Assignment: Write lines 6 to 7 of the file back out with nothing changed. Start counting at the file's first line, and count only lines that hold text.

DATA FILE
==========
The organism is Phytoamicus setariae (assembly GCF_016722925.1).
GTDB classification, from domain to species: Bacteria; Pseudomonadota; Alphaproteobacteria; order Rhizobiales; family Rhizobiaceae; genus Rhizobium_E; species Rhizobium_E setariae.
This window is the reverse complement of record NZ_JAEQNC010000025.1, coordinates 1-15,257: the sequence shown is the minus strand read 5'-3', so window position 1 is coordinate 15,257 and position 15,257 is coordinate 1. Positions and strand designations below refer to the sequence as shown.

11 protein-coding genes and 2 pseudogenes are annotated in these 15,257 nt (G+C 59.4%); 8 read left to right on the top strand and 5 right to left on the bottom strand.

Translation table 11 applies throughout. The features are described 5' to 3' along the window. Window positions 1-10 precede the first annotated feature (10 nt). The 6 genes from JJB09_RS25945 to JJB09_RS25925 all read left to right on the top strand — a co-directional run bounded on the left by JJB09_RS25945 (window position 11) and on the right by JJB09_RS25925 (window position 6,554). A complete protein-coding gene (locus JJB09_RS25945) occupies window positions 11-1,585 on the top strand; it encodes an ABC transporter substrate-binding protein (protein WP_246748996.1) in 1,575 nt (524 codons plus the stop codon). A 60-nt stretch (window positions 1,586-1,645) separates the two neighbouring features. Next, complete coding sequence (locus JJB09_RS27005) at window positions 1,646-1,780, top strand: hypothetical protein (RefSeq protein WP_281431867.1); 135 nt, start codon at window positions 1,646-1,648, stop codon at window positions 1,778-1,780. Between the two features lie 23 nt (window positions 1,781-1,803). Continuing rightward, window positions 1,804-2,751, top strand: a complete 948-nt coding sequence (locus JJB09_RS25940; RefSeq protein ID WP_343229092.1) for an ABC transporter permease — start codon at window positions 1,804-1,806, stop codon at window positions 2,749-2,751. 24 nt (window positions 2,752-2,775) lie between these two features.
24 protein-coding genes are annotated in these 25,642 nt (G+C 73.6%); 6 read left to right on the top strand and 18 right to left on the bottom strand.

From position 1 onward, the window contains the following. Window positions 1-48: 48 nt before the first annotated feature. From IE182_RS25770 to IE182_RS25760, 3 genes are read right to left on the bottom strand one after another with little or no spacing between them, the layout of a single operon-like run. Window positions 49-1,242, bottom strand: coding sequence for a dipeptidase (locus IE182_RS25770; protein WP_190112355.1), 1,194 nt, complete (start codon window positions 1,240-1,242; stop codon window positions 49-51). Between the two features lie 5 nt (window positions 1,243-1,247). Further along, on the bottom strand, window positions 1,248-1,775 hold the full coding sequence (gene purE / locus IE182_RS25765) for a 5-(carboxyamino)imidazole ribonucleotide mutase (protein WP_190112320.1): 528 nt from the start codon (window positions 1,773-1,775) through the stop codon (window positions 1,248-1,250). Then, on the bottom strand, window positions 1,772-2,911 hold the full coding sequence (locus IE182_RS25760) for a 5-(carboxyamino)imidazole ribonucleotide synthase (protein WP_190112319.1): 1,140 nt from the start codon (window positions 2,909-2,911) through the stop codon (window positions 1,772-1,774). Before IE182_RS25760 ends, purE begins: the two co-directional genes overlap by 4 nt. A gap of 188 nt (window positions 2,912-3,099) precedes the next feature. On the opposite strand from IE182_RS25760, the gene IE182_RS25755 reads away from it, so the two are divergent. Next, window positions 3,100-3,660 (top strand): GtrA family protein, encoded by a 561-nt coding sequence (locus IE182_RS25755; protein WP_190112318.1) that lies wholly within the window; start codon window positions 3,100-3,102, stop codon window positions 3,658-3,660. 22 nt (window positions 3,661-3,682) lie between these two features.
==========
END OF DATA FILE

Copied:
24 protein-coding genes are annotated in these 25,642 nt (G+C 73.6%); 6 read left to right on the top strand and 18 right to left on the bottom strand.

From position 1 onward, the window contains the following. Window positions 1-48: 48 nt before the first annotated feature. From IE182_RS25770 to IE182_RS25760, 3 genes are read right to left on the bottom strand one after another with little or no spacing between them, the layout of a single operon-like run. Window positions 49-1,242, bottom strand: coding sequence for a dipeptidase (locus IE182_RS25770; protein WP_190112355.1), 1,194 nt, complete (start codon window positions 1,240-1,242; stop codon window positions 49-51). Between the two features lie 5 nt (window positions 1,243-1,247). Further along, on the bottom strand, window positions 1,248-1,775 hold the full coding sequence (gene purE / locus IE182_RS25765) for a 5-(carboxyamino)imidazole ribonucleotide mutase (protein WP_190112320.1): 528 nt from the start codon (window positions 1,773-1,775) through the stop codon (window positions 1,248-1,250). Then, on the bottom strand, window positions 1,772-2,911 hold the full coding sequence (locus IE182_RS25760) for a 5-(carboxyamino)imidazole ribonucleotide synthase (protein WP_190112319.1): 1,140 nt from the start codon (window positions 2,909-2,911) through the stop codon (window positions 1,772-1,774). Before IE182_RS25760 ends, purE begins: the two co-directional genes overlap by 4 nt. A gap of 188 nt (window positions 2,912-3,099) precedes the next feature. On the opposite strand from IE182_RS25760, the gene IE182_RS25755 reads away from it, so the two are divergent. Next, window positions 3,100-3,660 (top strand): GtrA family protein, encoded by a 561-nt coding sequence (locus IE182_RS25755; protein WP_190112318.1) that lies wholly within the window; start codon window positions 3,100-3,102, stop codon window positions 3,658-3,660. 22 nt (window positions 3,661-3,682) lie between these two features.